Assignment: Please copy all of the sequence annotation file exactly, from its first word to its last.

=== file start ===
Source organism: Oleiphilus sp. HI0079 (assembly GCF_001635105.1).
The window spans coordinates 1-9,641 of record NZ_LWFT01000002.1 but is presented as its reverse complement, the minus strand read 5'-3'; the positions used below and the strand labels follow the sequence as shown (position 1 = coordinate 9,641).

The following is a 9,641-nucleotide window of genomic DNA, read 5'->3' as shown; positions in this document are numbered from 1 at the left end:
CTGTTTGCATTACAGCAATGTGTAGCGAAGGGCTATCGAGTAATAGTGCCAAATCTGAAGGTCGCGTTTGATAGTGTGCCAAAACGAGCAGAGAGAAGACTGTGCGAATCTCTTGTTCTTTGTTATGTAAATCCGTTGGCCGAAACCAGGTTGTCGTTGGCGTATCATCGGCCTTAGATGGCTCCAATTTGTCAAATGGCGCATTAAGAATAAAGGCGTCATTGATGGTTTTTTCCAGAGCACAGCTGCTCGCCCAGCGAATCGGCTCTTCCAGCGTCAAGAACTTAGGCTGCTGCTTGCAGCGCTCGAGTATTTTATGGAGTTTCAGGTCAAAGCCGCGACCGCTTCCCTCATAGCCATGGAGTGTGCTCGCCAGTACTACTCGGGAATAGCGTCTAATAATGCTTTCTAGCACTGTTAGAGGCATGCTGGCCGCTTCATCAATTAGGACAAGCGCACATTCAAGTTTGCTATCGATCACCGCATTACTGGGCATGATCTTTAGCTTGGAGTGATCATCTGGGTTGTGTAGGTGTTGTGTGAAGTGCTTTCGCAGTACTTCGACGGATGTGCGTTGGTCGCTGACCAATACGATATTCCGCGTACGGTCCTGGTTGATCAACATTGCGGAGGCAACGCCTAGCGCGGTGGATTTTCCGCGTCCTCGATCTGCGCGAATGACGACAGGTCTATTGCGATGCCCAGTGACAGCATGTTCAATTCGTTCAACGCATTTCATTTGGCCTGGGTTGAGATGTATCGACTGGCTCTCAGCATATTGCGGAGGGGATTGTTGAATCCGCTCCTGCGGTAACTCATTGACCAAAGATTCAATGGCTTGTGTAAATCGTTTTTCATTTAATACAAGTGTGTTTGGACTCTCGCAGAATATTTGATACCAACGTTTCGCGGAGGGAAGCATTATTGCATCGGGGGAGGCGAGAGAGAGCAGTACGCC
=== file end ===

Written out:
Source organism: Oleiphilus sp. HI0079 (assembly GCF_001635105.1).
The window spans coordinates 1-9,641 of record NZ_LWFT01000002.1 but is presented as its reverse complement, the minus strand read 5'-3'; the positions used below and the strand labels follow the sequence as shown (position 1 = coordinate 9,641).

The following is a 9,641-nucleotide window of genomic DNA, read 5'->3' as shown; positions in this document are numbered from 1 at the left end:
CTGTTTGCATTACAGCAATGTGTAGCGAAGGGCTATCGAGTAATAGTGCCAAATCTGAAGGTCGCGTTTGATAGTGTGCCAAAACGAGCAGAGAGAAGACTGTGCGAATCTCTTGTTCTTTGTTATGTAAATCCGTTGGCCGAAACCAGGTTGTCGTTGGCGTATCATCGGCCTTAGATGGCTCCAATTTGTCAAATGGCGCATTAAGAATAAAGGCGTCATTGATGGTTTTTTCCAGAGCACAGCTGCTCGCCCAGCGAATCGGCTCTTCCAGCGTCAAGAACTTAGGCTGCTGCTTGCAGCGCTCGAGTATTTTATGGAGTTTCAGGTCAAAGCCGCGACCGCTTCCCTCATAGCCATGGAGTGTGCTCGCCAGTACTACTCGGGAATAGCGTCTAATAATGCTTTCTAGCACTGTTAGAGGCATGCTGGCCGCTTCATCAATTAGGACAAGCGCACATTCAAGTTTGCTATCGATCACCGCATTACTGGGCATGATCTTTAGCTTGGAGTGATCATCTGGGTTGTGTAGGTGTTGTGTGAAGTGCTTTCGCAGTACTTCGACGGATGTGCGTTGGTCGCTGACCAATACGATATTCCGCGTACGGTCCTGGTTGATCAACATTGCGGAGGCAACGCCTAGCGCGGTGGATTTTCCGCGTCCTCGATCTGCGCGAATGACGACAGGTCTATTGCGATGCCCAGTGACAGCATGTTCAATTCGTTCAACGCATTTCATTTGGCCTGGGTTGAGATGTATCGACTGGCTCTCAGCATATTGCGGAGGGGATTGTTGAATCCGCTCCTGCGGTAACTCATTGACCAAAGATTCAATGGCTTGTGTAAATCGTTTTTCATTTAATACAAGTGTGTTTGGACTCTCGCAGAATATTTGATACCAACGTTTCGCGGAGGGAAGCATTATTGCATCGGGGGAGGCGAGAGAGAGCAGTACGCC